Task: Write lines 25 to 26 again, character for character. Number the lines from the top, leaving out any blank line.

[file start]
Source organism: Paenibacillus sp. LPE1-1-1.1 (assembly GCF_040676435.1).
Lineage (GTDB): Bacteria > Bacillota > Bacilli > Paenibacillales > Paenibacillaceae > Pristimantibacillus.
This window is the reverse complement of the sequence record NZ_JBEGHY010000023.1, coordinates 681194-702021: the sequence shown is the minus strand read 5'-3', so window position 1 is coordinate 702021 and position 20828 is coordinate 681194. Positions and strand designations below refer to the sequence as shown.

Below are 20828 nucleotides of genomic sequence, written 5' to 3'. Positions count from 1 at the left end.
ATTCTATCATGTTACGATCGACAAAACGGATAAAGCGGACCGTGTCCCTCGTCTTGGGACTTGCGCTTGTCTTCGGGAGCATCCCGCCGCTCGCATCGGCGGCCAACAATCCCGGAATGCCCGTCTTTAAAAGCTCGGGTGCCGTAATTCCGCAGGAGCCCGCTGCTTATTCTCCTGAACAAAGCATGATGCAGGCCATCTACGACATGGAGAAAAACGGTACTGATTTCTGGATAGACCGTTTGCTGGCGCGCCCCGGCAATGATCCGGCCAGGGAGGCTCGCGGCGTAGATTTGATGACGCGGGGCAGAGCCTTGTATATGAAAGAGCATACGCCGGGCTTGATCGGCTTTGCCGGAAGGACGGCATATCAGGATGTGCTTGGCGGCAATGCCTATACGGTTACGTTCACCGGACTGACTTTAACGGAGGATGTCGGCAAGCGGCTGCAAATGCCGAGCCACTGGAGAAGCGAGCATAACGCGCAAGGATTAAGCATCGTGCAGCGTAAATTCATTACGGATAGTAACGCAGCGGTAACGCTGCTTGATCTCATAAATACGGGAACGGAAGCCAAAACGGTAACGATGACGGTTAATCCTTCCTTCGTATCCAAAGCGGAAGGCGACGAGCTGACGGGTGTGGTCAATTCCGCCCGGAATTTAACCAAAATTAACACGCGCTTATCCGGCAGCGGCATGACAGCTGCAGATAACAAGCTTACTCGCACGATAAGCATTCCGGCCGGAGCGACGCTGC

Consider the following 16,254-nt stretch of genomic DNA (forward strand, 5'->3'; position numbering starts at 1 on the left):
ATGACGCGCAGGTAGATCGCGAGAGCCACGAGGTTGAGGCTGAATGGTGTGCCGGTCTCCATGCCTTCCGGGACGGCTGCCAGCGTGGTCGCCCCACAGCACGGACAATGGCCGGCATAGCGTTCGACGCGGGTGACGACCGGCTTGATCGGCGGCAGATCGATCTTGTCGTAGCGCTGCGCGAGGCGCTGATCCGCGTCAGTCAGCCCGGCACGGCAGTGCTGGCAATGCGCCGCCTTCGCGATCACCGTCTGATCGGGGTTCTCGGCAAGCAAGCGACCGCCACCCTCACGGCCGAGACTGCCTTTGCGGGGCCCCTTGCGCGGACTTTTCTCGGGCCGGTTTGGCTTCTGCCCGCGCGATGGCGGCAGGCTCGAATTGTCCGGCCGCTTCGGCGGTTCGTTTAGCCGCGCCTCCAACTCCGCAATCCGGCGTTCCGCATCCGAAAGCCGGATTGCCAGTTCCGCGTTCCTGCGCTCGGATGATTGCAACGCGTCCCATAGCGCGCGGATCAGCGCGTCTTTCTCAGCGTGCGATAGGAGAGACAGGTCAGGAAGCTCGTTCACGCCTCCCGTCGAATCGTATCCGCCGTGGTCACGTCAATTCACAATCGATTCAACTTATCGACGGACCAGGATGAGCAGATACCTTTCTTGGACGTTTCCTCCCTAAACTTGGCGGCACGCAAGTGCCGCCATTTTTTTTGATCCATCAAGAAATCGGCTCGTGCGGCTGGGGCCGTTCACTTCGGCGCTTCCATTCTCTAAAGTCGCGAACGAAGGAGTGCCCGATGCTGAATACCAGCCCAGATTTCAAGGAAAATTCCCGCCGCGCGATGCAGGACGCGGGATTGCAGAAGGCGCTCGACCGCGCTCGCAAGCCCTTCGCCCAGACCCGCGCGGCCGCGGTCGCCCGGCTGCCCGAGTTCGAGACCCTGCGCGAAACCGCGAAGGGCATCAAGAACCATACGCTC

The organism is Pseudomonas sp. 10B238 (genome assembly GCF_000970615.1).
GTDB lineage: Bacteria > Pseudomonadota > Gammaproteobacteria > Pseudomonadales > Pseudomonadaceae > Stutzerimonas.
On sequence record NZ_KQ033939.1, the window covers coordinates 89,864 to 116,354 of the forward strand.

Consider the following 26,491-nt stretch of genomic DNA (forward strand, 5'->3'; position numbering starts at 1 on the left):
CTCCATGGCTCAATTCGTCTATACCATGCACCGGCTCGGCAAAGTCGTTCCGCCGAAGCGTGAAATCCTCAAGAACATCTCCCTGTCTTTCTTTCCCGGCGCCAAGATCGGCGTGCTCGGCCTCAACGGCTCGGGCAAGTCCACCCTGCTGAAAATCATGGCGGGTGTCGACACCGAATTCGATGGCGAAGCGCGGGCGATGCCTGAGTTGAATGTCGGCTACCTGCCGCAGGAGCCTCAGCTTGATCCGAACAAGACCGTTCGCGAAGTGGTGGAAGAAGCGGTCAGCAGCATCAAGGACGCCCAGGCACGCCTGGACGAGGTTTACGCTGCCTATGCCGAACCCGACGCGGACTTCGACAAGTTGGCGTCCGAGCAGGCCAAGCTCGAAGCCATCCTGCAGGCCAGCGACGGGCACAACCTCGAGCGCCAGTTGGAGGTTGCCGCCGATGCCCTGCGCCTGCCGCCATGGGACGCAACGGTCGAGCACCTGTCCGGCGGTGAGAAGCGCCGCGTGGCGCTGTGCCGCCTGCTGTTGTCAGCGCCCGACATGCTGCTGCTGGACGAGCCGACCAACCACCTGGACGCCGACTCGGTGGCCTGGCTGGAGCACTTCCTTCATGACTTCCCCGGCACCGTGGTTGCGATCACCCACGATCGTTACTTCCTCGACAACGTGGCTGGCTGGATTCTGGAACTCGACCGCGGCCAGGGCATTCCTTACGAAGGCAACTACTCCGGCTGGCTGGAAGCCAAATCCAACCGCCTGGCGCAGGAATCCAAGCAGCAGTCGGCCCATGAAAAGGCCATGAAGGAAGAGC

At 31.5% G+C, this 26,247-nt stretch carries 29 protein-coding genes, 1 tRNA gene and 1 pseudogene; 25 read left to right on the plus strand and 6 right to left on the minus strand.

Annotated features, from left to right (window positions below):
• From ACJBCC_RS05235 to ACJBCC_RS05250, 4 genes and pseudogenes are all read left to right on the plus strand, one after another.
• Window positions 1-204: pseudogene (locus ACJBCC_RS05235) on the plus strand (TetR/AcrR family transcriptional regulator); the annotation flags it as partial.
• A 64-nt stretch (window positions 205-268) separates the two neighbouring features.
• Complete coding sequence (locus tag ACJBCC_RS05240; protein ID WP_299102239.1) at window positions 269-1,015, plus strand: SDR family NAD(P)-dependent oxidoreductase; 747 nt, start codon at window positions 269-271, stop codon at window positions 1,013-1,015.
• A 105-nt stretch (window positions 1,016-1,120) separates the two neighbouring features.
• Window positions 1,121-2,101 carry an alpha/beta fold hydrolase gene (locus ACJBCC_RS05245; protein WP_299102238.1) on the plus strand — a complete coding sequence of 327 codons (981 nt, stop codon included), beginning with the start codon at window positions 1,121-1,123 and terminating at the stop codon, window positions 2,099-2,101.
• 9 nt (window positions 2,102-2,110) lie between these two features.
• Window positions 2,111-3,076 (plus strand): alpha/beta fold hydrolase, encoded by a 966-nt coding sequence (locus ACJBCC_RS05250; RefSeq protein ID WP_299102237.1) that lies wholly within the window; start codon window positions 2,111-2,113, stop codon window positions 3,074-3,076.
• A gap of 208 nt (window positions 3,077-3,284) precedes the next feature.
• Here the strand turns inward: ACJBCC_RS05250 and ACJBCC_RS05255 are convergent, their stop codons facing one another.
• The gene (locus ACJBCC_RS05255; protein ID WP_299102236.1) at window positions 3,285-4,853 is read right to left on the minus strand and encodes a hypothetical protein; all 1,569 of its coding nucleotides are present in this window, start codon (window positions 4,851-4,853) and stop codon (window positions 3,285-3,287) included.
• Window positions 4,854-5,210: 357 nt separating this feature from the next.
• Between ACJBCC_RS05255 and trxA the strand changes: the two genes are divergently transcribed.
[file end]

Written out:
• The gene (locus ACJBCC_RS05255; protein ID WP_299102236.1) at window positions 3,285-4,853 is read right to left on the minus strand and encodes a hypothetical protein; all 1,569 of its coding nucleotides are present in this window, start codon (window positions 4,851-4,853) and stop codon (window positions 3,285-3,287) included.
• Window positions 4,854-5,210: 357 nt separating this feature from the next.